Descending Hump Mountain on the AT; part of our April trip

Here are the trips we’ll be taking this spring:



Merchants Millpond State Park

When you think of backpacking in these parts, you think of exploring the scenic highlands — the mountaintop balds, the roaring waterfalls — of the Southern Appalachians. Rarely do your thoughts turns to camping in a swamp. But in winter, they should, especially at a place as enchanted as Merchants Millpond State Park. The park is centered around a 760-acre millpond created more than 200 years ago ago. For about a century, it was the hub of regional commerce. Then it wasn’t. And not long after the it became a wild coastal playground ripe for exploring. Join us for a basecamp weekend involving a 3-mile hike to camp on Friday afternoon, an 8- to 10-mile day hike Saturday, a 3-mile hike out Sunday.

Learn more and sign up here.


Appalachian Trial: Max Patch to Hot Springs

Not a fan of cold weather backpacking? Maybe it’s because you don’t know how to prepare and don’t know what to expect. Winter’s 45-degree days under sunny skies can be some of your best days to be on the trail. This trip includes an hour-and-a-half prep class the Tuesday before the hike, during we’ll go over how to dress for the winter trail and, more importantly, how to cope with the cold in camp. Includes handouts, which you will receive upon signing up.

Then, we’ll take a three-day, two-night trip on a 20-mile stretch of the Appalachian Trail from

from Max Patch to the town of Hot Springs. 

Learn more and sign up here.



Women Only Backpack: Dutchman’s Creek Loop, Uwharrie Trail

If you haven’t backpacked in awhile or you’re itchin’ to try out some new gear, this early season overnight trip is a great option. We’ll head to the Uwharrie National Forest, a relict mountain range southwest of Asheboro, for a two-day, 12-mile hike. A good early season hike, with moderate distances and mildly challenging terrain.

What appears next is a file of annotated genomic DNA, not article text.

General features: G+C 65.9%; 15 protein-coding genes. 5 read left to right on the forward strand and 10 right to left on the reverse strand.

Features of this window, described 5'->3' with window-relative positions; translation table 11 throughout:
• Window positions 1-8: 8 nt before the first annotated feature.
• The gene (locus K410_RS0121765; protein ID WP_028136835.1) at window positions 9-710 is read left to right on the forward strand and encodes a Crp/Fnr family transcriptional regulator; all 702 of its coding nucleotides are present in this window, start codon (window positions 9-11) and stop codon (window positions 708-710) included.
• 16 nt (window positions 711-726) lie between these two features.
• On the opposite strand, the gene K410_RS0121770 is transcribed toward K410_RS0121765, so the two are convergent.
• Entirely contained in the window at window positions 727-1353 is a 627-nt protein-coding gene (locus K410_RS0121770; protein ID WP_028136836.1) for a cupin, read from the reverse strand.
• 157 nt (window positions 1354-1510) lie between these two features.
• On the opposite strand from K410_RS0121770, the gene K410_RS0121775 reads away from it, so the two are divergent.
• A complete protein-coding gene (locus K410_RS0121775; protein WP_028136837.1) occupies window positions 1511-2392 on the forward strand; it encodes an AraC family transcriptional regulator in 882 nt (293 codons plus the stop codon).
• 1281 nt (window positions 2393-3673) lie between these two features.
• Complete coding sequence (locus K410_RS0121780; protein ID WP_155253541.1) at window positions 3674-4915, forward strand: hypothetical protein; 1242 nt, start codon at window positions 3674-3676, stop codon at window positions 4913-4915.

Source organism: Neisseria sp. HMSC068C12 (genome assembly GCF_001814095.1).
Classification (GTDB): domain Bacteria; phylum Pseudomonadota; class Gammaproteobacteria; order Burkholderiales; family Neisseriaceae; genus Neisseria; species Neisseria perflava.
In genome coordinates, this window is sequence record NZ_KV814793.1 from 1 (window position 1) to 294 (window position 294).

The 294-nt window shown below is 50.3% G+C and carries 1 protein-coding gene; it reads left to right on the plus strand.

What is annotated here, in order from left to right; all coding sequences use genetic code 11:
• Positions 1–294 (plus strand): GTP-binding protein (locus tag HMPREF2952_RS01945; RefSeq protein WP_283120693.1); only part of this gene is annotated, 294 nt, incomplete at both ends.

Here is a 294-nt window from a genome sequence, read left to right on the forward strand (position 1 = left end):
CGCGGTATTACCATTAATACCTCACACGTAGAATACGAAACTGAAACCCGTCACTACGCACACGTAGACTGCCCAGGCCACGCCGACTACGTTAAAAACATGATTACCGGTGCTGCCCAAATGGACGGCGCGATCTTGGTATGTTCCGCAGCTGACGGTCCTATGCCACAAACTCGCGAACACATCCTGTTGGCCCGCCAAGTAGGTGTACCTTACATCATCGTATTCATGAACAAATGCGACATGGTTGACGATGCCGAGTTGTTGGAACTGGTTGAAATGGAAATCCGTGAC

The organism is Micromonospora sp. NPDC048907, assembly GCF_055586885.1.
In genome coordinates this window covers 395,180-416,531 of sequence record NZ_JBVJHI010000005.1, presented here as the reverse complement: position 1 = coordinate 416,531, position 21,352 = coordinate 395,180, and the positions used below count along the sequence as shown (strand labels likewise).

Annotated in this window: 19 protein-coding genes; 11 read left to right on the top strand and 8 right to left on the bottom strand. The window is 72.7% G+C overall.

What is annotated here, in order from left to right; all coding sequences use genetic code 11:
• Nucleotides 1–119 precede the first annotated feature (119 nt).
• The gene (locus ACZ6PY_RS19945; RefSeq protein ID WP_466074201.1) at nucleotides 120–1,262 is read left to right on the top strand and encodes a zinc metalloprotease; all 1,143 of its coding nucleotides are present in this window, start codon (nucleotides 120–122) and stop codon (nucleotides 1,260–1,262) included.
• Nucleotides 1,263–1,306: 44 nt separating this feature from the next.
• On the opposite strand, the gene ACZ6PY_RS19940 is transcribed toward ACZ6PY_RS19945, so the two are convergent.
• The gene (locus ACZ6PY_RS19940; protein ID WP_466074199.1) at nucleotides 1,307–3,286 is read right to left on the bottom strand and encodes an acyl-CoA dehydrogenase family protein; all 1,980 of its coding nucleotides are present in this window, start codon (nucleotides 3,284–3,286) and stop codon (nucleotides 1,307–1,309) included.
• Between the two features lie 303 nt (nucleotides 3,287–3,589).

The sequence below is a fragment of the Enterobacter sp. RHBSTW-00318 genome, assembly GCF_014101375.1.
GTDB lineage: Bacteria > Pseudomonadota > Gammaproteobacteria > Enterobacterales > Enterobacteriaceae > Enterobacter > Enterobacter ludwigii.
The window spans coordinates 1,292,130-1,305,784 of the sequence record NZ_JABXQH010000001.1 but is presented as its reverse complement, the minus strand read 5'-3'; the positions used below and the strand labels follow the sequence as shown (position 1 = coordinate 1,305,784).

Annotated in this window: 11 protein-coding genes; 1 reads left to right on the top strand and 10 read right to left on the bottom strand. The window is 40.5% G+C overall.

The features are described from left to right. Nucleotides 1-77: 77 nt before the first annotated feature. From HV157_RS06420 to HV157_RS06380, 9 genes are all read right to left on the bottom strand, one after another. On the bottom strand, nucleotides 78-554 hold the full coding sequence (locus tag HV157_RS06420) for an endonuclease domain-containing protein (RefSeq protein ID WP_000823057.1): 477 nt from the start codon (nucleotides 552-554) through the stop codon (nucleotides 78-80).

Learn more and sign up here.



Appalachian Trail: Carvers Gap to US 19E

Welcome to the most scenic stretch of the AT in North Carolina (and Tennessee). From the git-go at Carvers Gap, the Appalachian Trail passes over Round and Jane balds (with a side trip to a third, Grassy Ridge, possible), offering sweeping views of the North Carolina, Tennessee and Virginia mountains. There’s some intimate high-ridge hiking (the mountain ash should be coming into bloom), then more balds: Little Hump and Hump mountains. We should also be on the cusp of the spring wildflower season at this altitude, which flirts with 6,000 feet. Includes shuttle and post-hike shower.

Learn more and sign up here.



Introduction to Linville Gorge

Linville Gorge is a destination near the top of every Southeast backpacker’s list. Yet the reputation of this rugged 11,651-acre wilderness can be intimidating. This trip offers an introduction to the gorge that lets you savor its awesome beauty and sample the ruggedness for which it’s known. It’s a good opportunity to determine just how challenging you’d like your backpacking to be. In this introduction, we’ll hike in and establish base camp atop Shortoff Mountain, then don daypacks to explore the most rugged sections of the gorge.

Learn more and sign up here.